Two Printshops, Only One James Jareb

Situated in the roaming, wild hills of Wyoming, lie not one, but two meticulously kept letterpress print shops of the cheerful and ever-ready James Jareb. From his personal Laramie, Wyoming studio to his printing abode at the Truman State Univerity, master craftsmanship and creative know-how flow effortlessly through both. Taking a short break from his print runs, James sat down with us to give us a tour of his gorgeous collection of presses and printed goodies.

James Jareb in front of his beautiful R. Hoe hand press.
Lettepressed fine detailed pieces from James Jareb. Table-top and floor platen presses.

THE PRESSES  Ettan etching press (bed size 18 x 36), Fuchs and Lang litho press (bed size 28 x 40), Three copy presses, Daughaday Card press, Improved 3 x 5, Kelsey Model X (6 x 10), C&P old style (8 x 12), and a R. Hoe hand press, bed size (22 x 30).

TYPE OF SHOP The Laramie shop is shared with three artist friends; that space houses the Ettan, the Fuchs and Lang, and the R. Hoe. The other is a small section of the printmaking facility at Truman State University, where I teach courses in all kinds of techniques.

THE LOCATION The shop at Truman State is a converted classroom, on the second floor. Sure hope the presses don’t fall through! My real home is in a shop located in Laramie, Wyoming, and is housed in what used to be the town’s high school, c. 1930. Both areas have good natural lighting, and adequate artificial lights.

SIZE OF PRINT SHOP 16 x 20 feet (for the letterpress action each at both the Truman State University and Laramie locations).

FAVORITE THING ABOUT THE SHOP Probably the C&P. I have had it the longest; she’s my girlfriend.  Well, either that press is my favorite piece of equipment, or it is the little paperback dictionary that I keep close by.

FAVORITE INK Because I was first trained in traditional printmaking techniques (and continue to make lithos, woodcuts, etc.) my ink knowledge is somewhat narrow in focus, using oil-based relief inks from Daniel Smith and Graphic Chemical Ink Co.

SOLVENT OF CHOICE  For clean up of metal and wood type, I use regular mineral spirits and a red rag (we have a contract with the local linen service — they pick up our dirty rags for recycling).  For the press and ink slab and photopolymer plates I use vegetable oil […] followed by 409 to degrease. Stubborn ink or grease? Out comes the Everclear! Wow! That stuff will strip anything.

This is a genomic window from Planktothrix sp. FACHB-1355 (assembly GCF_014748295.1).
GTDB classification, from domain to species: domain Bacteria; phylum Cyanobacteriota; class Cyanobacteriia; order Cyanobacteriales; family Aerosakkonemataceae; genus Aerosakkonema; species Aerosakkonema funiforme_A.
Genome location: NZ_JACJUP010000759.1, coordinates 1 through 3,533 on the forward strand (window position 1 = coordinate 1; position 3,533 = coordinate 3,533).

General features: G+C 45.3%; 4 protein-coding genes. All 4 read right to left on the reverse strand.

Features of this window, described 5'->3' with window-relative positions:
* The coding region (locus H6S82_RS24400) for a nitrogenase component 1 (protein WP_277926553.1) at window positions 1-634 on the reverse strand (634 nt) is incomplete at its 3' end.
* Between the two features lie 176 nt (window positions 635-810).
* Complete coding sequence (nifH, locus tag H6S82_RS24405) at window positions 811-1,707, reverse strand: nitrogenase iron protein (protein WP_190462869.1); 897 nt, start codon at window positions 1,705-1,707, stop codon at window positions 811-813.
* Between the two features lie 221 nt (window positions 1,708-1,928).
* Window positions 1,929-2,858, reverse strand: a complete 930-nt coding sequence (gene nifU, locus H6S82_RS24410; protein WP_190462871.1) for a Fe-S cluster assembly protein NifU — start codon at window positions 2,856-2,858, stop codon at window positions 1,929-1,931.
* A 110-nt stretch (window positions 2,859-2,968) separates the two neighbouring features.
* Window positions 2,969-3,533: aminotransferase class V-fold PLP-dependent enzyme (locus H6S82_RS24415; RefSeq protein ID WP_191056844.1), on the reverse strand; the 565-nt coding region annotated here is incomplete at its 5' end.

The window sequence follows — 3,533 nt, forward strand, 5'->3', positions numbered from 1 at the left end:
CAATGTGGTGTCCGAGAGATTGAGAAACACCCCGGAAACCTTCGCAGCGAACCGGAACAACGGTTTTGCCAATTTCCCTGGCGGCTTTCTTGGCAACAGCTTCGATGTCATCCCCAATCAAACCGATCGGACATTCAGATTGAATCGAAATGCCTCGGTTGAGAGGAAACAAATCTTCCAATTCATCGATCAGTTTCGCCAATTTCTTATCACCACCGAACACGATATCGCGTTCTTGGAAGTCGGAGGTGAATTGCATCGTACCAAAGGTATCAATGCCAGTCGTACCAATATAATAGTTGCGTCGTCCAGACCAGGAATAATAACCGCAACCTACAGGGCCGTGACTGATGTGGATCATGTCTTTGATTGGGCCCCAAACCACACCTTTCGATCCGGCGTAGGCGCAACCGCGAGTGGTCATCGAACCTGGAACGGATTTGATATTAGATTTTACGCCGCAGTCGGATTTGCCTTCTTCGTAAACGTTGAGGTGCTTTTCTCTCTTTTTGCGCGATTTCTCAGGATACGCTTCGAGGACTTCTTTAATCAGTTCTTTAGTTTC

PLATE AND BASE OF CHOICE When I print with photopolymer plates, I use the Boxcar Deep Relief plate system, first trying them about three years ago. I am still amazed at the great range of elements that can be brought out of the process: Print print print !!!

OIL OF CHOICE  I lube the presses with 20w-50 oil, or multipurpose red grease where needed.

WHAT TYPE OF RAG DO YOU CLEAN UP YOUR PRESSES WITH Red rag for metal and wood type. Scott brand Blue Shop towels for the press and ink slab.


FLOOR PLAN TIPS  I have planned and implemented and assisted in the layout of many shops across the U.S.  In general, keep spaces tight where you need to do repetitious movement, but also have easy access to some open, clean, “breathing room”.  That’s where I hang the motorized mirror ball from the ceiling: you never know when a person might need a spontaneous disco party.

PIED TYPE  Oh, I did have, a couple years back, a large amount of pied type in the shop, as I was able to get a good deal on the remnants of type from the Columbia Journal in Missouri. Unfortunately, it had been dumped into black plastic trash bags. It took almost a year and a half to sort the usable from the rest. I finally got that accomplished, and still have some really nice, though a bit worn, selections. The rest — all 672 pounds — went to the foundry of Sky Shipley, before he moved to Arizona.

ORGANIZATION ADVICE A clean shop is a happy shop. Many years ago I read about Henry Ford and the notion of time and motion studies, which I apply to any shop I am asked to have a hand in designing.

PRINTING ADVICE Everything has its place and needs to be put back in its place. Machines, just like the human body, will perform only as well as they are taken care of. Go Print!

Fine letterpress pieces including posters and CTF Iron Hand press pieces.

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